Soothing/Comforting/Purring Pet (Or rather: The Angry Firefly)
Don’t wake up the angry firefly…
The plan for my Behavior Story took a detour when I underestimated how loud/strong the vibration from the mini vibe motor could be. I had initially planned on making a nice, soothing toy/object that created a gentle vibration and pulsing light when you put your hand on it. Instead what I got was an angry cricket/firefly that was irritated when you bothered it.
A photoresistor at the top of the jar detects when the user places his or her hand above it, causing the angry firefly inside to wake up (lighting an LED and powering a mini vibe motor in short pulses) until the user’s hand is removed.
1x Adafruit Trinket Pro 5V (or any other microcontroller that fits in the container of your choice – in this case I was using a glass jar with a plastic lid and needed something compact)
1x 5mm LED (bright white)
1×1300 mAh LiPo Battery* (+battery “backpack” to connect it to microcontroller) *used 9v battery instead – bulkier, but still works
1x 100 ohm resistor (for LED)
1x 100k ohm resistor (for LDR/photocell)
Hookup wire/conductive thread + solder + soldering iron etc.
for the vibe motor circuit:
1x NPN Transistor
1x 1k ohm resistor
1x 1N4001 Diode
1x 33 ohm resistor
1x mini vibe motor
The project is my first attempt at using a Trinket microcontroller with soldered connections – something I tried in order to keep the components as compact as possible. However, the project still required a 9v battery to work effectively (the vibe motor requires a decent amount of power), making it bulkier than intended.
On his first day of fifth grade, Bob, decided that he was finally going to say hello to his kindergarten crush, Beca. The only problem was that Bob was so shy he could never muster the courage to actually speak to Beca. So, Bob did what Bob does best, and built a waving robot to do the talking for him.
Unfortunately, when he used it at school Tess, the girl sitting in front of Beca, thought the wave was meant for her. Tess walked over and started talking to Bob….and never stopped. The two lived awkwardly ever after.
– pressure sensor
– LED light
– Arduino (programmed to fade)
I did a rough prototype of an experience to encourage the user to dig/look and discover what there is underneath the sand. The combination of touching the sand while also getting light feedback might encourage the use to keep on doing it while maybe relaxing them.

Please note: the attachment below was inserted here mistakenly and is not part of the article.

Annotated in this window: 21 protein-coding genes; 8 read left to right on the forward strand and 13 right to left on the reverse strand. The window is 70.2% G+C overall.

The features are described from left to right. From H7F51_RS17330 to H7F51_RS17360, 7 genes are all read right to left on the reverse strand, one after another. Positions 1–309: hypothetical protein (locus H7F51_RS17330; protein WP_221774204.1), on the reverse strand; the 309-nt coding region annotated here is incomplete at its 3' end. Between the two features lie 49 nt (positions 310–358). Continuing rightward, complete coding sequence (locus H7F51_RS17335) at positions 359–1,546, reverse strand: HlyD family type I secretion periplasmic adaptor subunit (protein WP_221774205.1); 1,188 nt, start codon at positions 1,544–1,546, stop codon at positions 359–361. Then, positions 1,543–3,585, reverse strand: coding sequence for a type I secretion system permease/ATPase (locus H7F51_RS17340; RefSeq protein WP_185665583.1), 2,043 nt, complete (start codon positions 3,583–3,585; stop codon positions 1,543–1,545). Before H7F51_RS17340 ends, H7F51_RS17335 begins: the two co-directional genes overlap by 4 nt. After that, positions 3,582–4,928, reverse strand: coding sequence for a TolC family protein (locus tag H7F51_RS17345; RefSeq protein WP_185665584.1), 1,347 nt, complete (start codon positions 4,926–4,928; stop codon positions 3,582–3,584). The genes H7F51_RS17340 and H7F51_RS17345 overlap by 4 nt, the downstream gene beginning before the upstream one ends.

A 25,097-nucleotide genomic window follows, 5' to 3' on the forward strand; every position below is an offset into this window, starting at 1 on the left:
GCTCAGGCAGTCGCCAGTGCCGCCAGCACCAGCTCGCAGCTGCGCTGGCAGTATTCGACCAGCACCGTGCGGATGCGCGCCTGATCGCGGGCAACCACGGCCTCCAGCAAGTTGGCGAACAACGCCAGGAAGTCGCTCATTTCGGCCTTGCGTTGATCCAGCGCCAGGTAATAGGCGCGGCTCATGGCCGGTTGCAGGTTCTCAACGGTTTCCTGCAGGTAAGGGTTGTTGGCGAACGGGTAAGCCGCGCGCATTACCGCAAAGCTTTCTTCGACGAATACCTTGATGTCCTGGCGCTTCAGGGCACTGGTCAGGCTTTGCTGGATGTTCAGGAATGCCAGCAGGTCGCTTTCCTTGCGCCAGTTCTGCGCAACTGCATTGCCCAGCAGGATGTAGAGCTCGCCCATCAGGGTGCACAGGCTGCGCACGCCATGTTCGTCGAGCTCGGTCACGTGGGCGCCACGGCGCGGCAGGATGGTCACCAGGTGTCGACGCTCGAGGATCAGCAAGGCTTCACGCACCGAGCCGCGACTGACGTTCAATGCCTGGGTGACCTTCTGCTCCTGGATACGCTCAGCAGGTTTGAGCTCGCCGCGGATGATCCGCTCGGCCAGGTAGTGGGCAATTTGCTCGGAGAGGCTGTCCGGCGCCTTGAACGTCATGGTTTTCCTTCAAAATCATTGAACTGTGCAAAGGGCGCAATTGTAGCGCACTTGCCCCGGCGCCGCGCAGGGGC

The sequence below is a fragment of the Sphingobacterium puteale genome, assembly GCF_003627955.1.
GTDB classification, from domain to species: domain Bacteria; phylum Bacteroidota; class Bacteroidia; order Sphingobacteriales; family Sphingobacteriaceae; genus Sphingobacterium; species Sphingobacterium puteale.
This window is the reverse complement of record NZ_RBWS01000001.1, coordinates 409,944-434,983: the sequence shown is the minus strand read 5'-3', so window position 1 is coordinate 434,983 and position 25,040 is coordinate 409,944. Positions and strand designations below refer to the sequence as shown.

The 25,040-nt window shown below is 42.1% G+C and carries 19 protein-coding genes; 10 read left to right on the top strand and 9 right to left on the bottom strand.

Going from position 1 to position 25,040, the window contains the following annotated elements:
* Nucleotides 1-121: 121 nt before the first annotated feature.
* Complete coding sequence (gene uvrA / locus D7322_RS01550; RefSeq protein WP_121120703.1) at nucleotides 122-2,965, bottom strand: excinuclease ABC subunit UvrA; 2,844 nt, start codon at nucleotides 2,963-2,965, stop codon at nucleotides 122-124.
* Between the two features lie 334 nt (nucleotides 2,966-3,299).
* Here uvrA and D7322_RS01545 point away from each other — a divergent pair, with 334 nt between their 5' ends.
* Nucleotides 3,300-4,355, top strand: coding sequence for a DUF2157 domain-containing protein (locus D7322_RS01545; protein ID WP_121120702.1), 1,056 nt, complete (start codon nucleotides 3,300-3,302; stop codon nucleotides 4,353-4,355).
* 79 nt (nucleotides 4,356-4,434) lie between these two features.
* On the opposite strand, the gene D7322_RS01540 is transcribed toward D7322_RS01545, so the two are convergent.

The four alien guys want to say something to each other at the same time as the button is being pressed, so we can’t hear what they are saying. You can give one of them the opportunity to speak randomly by unpressing the button, then the selected guy can say what he wants to say.
Arduino, LED x 4, wires, copper tape, one pushbutton
This is a prototype for enhancing walking experience. Although we can feel the changing force on the bottom of our feet when we waling, we can’t see it or hear it. I want to use technology to rich that experience, so as to have the sense of touching, seeing and hearing.
There are a press sensor made by myself on the sole of this shoe, a LED and a LilyPad Arduino. When users step on it, it can trigger sounds through GarageBand.
Used conductive yarn to make a pom-pom and put that onto a bunny. I had trouble getting the tail to work as a DIY switch. Ultimately I resulted to poking the bunny with something conductive and attached to ground to get it to work.
1) Behavior story. Pick a behavior or action (breathing, talking, etc) and create a circuit that exhibits this. Use the switch/sensor and circuit building techniques we have been discussing in class. It should not be on a breadboard. //Play with the delay() – think back to what we did in class.
2) Tell a story about your object. What is it feeling? How might you display this through code?
3) Bring your sensors from the previous week.